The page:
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  1. #11
    Senior Member LadyGahan2010's Avatar
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    Honestly, I visited some website recently, and when I entered my name I got all the info on myself. My address (full), my phone, the price of the house (updated) - everything. Our data is out there on internet, whether we like it or not. It's all in public records, and if someone knows how to reach the data, they don't need to hack Sony to find our info. Well, at least as far as USA. I don't know about other countries. I'm not petrified about the possible theft of my info. I don't feel comfortable, and yes, I'm a little afraid what that can mean for me in the future but I won't lose sleep over it.
    Secondly, I believe the responsible person(s) will be caught and it would be very foolish of them at this point to even try to sell the stuff to anyone.
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  2. #12
    the times are saying credit card details a round up of what Sony said is


    In a nutshell, they don't know much of anything about the hack. They estimate as many as 10 million users personal data was exposed but now claim there is no proof any credit card data was stolen.

    They are moving the PSN Data Center to a new "more secure" location and created a new position, Chief Information Security Officer, to oversee future security.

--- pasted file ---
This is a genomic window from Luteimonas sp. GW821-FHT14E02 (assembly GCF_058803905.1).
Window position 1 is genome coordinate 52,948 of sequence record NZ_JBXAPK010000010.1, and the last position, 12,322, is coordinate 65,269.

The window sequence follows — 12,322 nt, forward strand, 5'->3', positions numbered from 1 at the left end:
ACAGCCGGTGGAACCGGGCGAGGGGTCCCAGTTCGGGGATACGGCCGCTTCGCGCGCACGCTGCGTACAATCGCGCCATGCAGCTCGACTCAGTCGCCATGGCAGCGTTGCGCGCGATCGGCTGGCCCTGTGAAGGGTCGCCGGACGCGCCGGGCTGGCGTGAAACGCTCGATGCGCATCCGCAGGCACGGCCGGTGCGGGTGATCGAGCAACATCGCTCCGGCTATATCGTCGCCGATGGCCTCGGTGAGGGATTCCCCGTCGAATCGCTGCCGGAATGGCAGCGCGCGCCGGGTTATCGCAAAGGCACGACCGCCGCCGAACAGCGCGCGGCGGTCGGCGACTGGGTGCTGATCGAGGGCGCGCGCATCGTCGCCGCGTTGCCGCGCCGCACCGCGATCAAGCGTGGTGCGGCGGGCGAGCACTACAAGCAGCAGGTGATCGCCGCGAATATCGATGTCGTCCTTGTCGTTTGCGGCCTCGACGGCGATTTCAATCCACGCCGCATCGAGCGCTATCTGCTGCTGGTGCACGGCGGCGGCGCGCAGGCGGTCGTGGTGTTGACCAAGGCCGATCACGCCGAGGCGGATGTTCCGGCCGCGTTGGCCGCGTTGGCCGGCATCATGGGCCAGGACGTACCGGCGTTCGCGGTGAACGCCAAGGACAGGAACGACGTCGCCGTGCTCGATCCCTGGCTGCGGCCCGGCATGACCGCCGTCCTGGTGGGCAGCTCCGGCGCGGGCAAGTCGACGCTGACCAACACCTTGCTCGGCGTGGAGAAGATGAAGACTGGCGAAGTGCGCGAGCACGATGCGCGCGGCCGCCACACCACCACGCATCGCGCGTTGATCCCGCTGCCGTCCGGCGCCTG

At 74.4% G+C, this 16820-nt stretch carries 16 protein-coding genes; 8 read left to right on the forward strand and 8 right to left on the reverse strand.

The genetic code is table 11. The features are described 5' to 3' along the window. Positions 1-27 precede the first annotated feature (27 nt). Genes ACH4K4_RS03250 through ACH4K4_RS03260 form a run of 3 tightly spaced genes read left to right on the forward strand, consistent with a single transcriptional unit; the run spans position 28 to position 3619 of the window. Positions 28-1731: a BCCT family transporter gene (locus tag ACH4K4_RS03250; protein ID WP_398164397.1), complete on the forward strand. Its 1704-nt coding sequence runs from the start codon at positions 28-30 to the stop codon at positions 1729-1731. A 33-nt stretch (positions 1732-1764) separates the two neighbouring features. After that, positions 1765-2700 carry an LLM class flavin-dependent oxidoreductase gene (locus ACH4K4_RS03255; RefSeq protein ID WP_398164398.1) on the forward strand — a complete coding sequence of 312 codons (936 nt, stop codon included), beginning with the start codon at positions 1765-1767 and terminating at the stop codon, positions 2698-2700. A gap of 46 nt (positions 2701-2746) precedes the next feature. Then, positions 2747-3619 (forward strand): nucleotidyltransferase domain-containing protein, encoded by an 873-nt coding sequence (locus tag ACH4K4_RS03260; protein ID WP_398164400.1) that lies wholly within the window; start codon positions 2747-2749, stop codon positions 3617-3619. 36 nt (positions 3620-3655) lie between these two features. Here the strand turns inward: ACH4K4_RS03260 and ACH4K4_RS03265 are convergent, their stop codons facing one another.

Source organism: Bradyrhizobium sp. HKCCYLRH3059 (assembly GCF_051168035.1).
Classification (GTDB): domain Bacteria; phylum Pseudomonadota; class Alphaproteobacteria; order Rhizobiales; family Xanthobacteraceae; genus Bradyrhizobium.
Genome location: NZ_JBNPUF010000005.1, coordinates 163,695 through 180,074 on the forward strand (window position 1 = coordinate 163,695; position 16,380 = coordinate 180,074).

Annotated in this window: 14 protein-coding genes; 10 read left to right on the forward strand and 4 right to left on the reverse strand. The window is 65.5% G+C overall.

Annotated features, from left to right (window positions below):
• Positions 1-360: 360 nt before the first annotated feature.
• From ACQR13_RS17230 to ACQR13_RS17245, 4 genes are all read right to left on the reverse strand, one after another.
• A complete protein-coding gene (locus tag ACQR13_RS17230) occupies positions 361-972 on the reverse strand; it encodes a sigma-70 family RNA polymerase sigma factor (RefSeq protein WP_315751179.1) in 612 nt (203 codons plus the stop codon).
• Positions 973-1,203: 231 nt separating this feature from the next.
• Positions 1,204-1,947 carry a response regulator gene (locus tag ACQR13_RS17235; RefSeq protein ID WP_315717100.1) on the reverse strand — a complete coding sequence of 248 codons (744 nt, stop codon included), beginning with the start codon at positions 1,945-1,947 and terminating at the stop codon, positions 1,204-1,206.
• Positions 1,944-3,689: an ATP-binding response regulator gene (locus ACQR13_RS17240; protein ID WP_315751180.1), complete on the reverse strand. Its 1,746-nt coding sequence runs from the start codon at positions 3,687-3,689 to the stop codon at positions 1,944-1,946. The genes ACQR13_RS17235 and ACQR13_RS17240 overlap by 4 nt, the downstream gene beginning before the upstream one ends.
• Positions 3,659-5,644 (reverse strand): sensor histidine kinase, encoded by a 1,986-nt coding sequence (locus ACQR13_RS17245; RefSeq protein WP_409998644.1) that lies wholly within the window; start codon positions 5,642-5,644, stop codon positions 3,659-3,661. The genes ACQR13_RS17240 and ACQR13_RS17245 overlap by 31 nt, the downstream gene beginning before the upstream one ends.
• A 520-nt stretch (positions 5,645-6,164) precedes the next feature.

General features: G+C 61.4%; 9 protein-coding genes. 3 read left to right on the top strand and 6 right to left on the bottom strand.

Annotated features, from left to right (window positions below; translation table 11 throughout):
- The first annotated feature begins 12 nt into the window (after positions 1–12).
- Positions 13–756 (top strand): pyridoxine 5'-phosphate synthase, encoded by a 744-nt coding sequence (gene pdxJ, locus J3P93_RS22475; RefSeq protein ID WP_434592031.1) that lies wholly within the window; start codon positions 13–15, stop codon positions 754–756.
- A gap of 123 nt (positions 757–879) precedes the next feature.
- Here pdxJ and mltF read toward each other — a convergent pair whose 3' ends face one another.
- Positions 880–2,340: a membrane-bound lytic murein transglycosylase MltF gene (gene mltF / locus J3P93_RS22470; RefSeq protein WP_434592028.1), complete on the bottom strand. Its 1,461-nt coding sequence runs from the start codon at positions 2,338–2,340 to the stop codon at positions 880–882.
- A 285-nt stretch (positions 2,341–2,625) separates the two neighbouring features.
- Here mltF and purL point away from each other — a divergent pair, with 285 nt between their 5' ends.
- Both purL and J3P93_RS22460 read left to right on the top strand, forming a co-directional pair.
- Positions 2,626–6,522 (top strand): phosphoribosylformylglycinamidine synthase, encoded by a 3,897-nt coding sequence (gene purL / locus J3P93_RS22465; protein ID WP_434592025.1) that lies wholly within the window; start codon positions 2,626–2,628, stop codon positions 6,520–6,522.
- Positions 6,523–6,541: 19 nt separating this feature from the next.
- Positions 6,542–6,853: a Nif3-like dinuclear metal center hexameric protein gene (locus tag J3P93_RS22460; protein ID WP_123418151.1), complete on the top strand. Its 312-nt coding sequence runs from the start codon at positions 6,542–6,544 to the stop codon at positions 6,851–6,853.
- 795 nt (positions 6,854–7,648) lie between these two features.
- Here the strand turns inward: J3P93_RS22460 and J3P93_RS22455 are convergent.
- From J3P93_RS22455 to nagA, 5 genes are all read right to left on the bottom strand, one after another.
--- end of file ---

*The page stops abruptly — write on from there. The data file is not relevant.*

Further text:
They made a point to say that PSN passwords were not encrypted but were hashed.

    They hope to have some services re-started in a week and full access restored in one month.

    There will be a forced system software update that will require all registered PlayStation Network users to change their account passwords before being able to sign into the service. As an added layer of security, that password can only be changed on the same PS3 in which that account was activated, or through validated email confirmation

    They also recommend changing your password on any sites you may have used the same password as PSN on.

    Affected users will get a free 30-day subscription to PlayStation Plus and an unspecified free software download. Qriocity customers will get an extra 30 days of service.

    They will deal with PlayStation Plus members and the contents of online wallets on a case-by-case basis.

    You can also cancel your account if you wish.

    Many questions were asked about the Anonymous attacks and the possible connection to this case but Sony downplayed Anonymous as a minor annoyance at best.

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  3. #13
    I don't care what The Times says. The EU Blog clearly states:

    "• All existing PlayStation Network customers will be provided with 30 days free membership in the PlayStation Plus premium service. Current members of PlayStation Plus will receive 30 days free service."

    The "New PoP Deathbringers" Team My Twitter/PSN: Ted95On
    "Beauty slept and angels wept for her immortal soul, in this response all evil chose to claim her for their very own."
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  4. #14
    that what I posted isn't what the times said, it is a round up of the conference Sony did over the matter.

    as for the PS blog this is the same place that posted the PS3 encryption key's they aint the most reliable of people.

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